Any events that intersect with important moments in history always bring change: before the Pandemic, online auctions could be divided into two categories: on the one hand general-purpose sites such as eBay where buyers could find anything they wanted, including cars. On the other, sites dedicated to small communities of enthusiasts that also facilitated trades between members.
Then there was the pandemic. Those small communities became huge, and sites specializing in collector car auctions sprang up like mushrooms after the rain.
The first one that comes to mind is Bring a Trailer, an auction house that not only managed to produce frankly staggering results but, paradoxically, despite the almost complete lack of lockdowns across the world, is continuing to produce record after record: in 2021, it “took home” over $800 million in sales, but in September 2022, it stunned everyone by announcing it had exceeded one billion dollars in sales since the beginning of the year. And that’s all it took to wipe out the competition. Smart move by Hearst, who bought the platform in 2020!
But Bring a Trailer is not alone: to illustrate the results of online auctions during the last few months of the year, I have selected 8 cars, four from Bring a Trailer, and four from its competitors who should by no means be underestimated.
Let’s start with a “recent” Lamborghini Murcielago. We are not talking about just any Murcielago, but a 2010 LP670-4 SuperVeloce with only 20,000 km on the clock from new. White with a black interior, it has spent its entire life in Canada. The best examples of this model have risen to prices that even just a few months ago would have seemed unimaginable. The latest and current record is held by an example with 2,300 km to its credit, sold in April for $501,000 (€466,500). Considering the additional mileage, even if it had changed hands for the same amount, it would have caused a sensation, but who could have imagined a price of $865,000 (€809,875)? Online!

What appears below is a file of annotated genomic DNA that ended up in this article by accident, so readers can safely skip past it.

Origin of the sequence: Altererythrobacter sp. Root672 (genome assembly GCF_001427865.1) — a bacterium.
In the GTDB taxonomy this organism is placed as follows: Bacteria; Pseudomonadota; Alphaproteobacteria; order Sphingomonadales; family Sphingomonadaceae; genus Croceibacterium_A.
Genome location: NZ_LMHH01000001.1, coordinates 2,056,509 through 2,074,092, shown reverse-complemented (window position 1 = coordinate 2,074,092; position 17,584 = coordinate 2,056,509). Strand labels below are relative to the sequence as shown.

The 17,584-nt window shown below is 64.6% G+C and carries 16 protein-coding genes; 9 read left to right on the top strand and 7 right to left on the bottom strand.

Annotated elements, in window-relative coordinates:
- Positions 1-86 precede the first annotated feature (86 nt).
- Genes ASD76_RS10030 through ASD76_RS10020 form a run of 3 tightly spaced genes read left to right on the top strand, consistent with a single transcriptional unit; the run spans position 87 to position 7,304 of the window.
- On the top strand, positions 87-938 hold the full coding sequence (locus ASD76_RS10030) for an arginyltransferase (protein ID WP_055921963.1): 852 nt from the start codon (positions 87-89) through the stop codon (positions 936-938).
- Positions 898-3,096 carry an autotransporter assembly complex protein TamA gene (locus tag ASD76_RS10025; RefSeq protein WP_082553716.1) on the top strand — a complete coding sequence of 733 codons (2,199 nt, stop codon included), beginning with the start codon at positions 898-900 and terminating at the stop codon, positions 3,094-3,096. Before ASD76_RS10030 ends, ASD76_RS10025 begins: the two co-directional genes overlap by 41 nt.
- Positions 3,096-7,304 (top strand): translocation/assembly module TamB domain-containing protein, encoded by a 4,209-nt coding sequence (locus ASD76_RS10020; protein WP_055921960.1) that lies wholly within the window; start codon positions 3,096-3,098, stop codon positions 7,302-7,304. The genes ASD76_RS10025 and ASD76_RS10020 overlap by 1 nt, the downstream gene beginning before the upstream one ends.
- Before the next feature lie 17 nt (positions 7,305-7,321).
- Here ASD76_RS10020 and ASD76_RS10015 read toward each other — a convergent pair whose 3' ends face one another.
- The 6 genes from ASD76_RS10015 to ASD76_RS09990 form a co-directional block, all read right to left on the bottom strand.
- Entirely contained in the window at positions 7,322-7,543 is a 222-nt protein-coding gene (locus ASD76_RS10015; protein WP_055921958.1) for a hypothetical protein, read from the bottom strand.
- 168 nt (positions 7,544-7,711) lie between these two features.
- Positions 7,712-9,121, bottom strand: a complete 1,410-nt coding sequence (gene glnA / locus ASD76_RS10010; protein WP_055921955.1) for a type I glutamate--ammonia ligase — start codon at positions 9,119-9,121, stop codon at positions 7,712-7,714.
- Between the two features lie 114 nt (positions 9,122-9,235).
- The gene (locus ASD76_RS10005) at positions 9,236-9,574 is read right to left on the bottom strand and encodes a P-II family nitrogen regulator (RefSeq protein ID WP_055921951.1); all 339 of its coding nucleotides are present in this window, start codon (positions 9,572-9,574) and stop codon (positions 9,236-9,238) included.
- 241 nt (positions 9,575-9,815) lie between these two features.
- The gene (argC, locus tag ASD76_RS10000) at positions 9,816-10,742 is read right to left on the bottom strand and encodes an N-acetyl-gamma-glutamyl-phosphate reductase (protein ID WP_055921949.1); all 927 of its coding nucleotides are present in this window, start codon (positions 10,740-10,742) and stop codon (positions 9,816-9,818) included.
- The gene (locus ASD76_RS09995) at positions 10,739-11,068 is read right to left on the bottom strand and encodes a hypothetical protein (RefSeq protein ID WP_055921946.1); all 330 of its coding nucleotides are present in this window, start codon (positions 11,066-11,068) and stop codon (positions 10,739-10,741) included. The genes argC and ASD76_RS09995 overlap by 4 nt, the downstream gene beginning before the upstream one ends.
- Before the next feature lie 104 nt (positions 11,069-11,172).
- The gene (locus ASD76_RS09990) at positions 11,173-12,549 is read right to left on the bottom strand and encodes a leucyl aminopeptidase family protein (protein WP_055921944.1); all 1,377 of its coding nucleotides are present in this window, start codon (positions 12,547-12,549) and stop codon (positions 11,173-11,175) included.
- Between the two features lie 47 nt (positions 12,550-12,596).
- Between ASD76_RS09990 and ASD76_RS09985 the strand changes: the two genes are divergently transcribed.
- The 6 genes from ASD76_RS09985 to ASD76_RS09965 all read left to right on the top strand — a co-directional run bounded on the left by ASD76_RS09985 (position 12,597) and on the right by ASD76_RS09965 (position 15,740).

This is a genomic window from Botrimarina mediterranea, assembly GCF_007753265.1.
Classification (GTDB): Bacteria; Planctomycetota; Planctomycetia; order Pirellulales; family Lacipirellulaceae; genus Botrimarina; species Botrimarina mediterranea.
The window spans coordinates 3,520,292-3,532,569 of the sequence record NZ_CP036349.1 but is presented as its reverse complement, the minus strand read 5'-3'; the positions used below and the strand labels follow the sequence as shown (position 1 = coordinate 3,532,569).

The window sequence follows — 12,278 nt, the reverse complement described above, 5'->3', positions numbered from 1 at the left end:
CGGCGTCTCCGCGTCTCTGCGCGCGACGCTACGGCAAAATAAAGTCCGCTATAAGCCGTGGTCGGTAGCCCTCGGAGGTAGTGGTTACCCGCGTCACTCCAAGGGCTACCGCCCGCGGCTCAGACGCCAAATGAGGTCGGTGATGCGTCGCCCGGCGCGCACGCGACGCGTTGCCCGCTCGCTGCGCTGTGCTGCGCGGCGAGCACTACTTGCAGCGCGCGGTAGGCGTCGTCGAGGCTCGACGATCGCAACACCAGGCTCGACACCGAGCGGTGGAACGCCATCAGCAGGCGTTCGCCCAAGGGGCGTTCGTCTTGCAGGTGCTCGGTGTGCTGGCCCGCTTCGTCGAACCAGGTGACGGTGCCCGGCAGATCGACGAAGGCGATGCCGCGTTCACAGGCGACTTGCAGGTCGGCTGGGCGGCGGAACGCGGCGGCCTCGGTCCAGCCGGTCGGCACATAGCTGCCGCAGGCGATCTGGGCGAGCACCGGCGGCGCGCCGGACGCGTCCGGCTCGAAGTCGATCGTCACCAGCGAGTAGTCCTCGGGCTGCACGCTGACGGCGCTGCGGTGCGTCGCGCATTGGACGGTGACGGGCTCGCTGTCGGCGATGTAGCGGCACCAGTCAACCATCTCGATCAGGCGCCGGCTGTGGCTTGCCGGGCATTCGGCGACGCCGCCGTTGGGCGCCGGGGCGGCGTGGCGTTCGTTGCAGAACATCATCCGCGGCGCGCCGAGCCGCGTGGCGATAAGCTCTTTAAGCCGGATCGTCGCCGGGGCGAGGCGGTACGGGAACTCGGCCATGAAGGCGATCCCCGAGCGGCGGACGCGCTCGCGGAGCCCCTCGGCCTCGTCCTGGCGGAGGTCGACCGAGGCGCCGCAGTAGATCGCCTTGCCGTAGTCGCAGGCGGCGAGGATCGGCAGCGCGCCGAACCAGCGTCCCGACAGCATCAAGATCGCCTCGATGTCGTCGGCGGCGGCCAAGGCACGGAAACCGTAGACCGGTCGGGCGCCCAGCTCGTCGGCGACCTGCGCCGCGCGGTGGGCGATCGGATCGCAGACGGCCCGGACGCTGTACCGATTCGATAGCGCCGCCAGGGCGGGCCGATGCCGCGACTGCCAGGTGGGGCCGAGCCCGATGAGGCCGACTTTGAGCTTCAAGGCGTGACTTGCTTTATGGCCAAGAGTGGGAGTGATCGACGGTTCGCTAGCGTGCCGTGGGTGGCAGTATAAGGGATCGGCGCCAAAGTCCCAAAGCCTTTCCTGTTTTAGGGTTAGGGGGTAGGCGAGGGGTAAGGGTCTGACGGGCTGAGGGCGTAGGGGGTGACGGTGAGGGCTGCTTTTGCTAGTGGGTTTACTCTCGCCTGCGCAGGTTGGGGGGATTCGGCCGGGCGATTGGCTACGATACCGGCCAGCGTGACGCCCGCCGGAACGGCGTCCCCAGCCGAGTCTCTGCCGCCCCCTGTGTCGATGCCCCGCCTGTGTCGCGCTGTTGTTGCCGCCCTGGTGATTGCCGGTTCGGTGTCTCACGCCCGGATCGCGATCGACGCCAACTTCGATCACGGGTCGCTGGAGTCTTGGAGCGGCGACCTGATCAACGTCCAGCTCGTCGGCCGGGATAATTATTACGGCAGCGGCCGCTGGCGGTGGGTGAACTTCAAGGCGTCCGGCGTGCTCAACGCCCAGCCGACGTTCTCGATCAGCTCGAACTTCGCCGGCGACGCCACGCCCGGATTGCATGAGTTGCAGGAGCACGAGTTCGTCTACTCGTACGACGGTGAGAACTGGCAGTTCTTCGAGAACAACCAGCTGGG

Lower but no less fantastic, was the price paid for a 1970 Datsun 240Z. This Japanese car in Safari Gold was in better condition than when it left the factory, having been pampered with a restoration (which lasted 9 years and was completed in July 2022) carried out by the very best hands on the market and since then it has been jealously preserved in one of the most prestigious Datsun Z collections in the United States. Prices are continuing to rise slowly and this first series proves it. The ticket price to get your hands on this particular one was $165,000 (€154,485). A new record, but worth every penny.